Crude Oil Prices Rise Modestly as OPEC+ Plan Disappoints

Crude Oil Prices Rise Modestly as OPEC+ Proposal Falls Short of Expectations

Crude oil prices rose somewhat on Friday, as markets dismissed OPEC+‘s intention to raise output, questioning if the additional output would compensate for lost Russian supply and fulfil China’s surging demand in the face of loosening COVID restrictions.

At 0640 GMT, WTI crude prices in the United States were up 7 cents to $116.94 a barrel, while Brent crude futures were up 18 cents to $117.79 a barrel.

The Organization of Petroleum Exporting Countries and its partners, known as OPEC+, voted on Thursday to increase output by 648,000 barrels per day (bpd) in July and August, rather than the 432,000 bpd initially agreed upon, which was deemed insufficient for a tight market.

The Organization of the Petroleum Exporting Countries and its partners, collectively known as OPEC+, decided on Thursday to increase output by 648,000 barrels per day (bpd) in July and August, rather than the 432,000 bpd originally agreed, which was considered as insufficient for a tight market.

The increases were distributed proportionally among the member countries, but analysts say that with Russia involved in the accord and members like Angola and Nigeria already failing to fulfil their commitments, the pact’s chances of success are slim.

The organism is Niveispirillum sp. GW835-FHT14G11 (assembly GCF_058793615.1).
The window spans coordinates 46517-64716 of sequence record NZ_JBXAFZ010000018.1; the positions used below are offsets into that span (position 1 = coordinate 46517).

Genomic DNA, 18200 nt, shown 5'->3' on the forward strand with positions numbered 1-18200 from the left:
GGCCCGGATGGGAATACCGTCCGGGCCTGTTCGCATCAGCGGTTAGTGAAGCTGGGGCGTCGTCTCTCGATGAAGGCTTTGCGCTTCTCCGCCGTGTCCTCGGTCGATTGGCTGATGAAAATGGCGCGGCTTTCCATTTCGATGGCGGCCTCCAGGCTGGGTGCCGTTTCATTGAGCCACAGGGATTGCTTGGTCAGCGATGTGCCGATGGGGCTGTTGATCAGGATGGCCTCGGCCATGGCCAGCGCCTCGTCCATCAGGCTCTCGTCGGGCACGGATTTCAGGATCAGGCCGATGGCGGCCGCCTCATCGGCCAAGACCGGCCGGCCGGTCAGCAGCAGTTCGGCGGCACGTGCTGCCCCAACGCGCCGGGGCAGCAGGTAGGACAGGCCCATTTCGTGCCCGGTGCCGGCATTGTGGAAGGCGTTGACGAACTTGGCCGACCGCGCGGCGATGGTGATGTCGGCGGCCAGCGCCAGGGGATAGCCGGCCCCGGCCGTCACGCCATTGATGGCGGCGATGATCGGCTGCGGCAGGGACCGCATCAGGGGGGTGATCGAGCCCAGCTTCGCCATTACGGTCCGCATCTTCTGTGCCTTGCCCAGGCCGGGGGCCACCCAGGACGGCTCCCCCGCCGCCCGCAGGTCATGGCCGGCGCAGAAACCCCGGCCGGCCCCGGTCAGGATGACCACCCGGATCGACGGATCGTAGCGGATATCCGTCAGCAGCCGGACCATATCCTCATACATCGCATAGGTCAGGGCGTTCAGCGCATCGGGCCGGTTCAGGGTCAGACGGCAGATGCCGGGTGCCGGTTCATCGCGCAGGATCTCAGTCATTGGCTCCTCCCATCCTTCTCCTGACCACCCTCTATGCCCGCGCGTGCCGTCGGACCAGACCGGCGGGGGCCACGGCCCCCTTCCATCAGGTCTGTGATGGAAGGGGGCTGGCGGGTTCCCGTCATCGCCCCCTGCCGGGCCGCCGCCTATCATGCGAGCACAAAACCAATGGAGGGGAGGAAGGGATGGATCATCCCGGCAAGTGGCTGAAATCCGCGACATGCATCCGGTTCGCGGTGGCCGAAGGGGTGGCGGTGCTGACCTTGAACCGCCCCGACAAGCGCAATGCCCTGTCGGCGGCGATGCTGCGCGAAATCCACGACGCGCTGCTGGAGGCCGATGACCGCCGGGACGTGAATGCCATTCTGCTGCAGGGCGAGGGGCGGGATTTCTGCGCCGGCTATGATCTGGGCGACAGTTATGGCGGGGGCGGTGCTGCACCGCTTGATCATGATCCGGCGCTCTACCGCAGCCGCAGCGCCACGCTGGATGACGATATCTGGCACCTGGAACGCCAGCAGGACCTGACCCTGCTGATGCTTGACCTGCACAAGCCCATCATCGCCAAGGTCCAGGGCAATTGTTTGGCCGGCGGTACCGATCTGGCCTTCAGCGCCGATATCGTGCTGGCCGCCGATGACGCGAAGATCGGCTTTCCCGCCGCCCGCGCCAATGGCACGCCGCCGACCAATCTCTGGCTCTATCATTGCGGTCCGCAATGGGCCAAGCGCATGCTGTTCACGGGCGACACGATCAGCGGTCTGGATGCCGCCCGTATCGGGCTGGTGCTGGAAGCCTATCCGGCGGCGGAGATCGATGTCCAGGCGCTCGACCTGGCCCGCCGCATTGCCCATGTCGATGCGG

“The alliance’s production will continue to struggle to satisfy even this modest increase of quota rises,” ANZ Research analysts wrote in a note.

According to ANZ analysts, Russian output has already plummeted by 1 million bpd since its invasion of Ukraine, which Moscow describes as a “special military operation,” and is expected to decline considerably more once the European Union’s ban on Russian oil takes effect.

“To put it another way,” said SPI Asset Management Managing Partner Stephen Innes, “traders believe the incremental increase is too tiny relative to the mounting downside supply risks from the EU embargo amid predicted increased demand from China.”

COVID-19 restrictions were eased this week in China’s financial hub Shanghai and capital, Beijing, as daily COVID-19 instances fell. The Chinese central government has pledged wide assistance for the country’s economy, which is likely to focus on high-fuel-intensity sectors like infrastructure and property development.

Analysts noted, however, that because Beijing has not modified its stance on COVID-19 guidelines, there are downside risks to oil consumption and prices.

“For the time being, China’s reopening from COVID lockdowns is beneficial for demand,” National Australia Bank analysts wrote in a note. “However, the government remains a zero-COVID policy, so flash lockdowns can swiftly erode this impact.”

Although Brent was set to decrease for the week, WTI was set to increase for the sixth week in a row as supply in the United States remains tight, prompting discussion of fuel export restrictions or a windfall profits tax on oil and gas companies. find out more

According to government statistics released on Thursday, oil stocks in the United States declined far more than expected in the week ending May 27, while gasoline inventories also fell, contradicting predictions for a gain.


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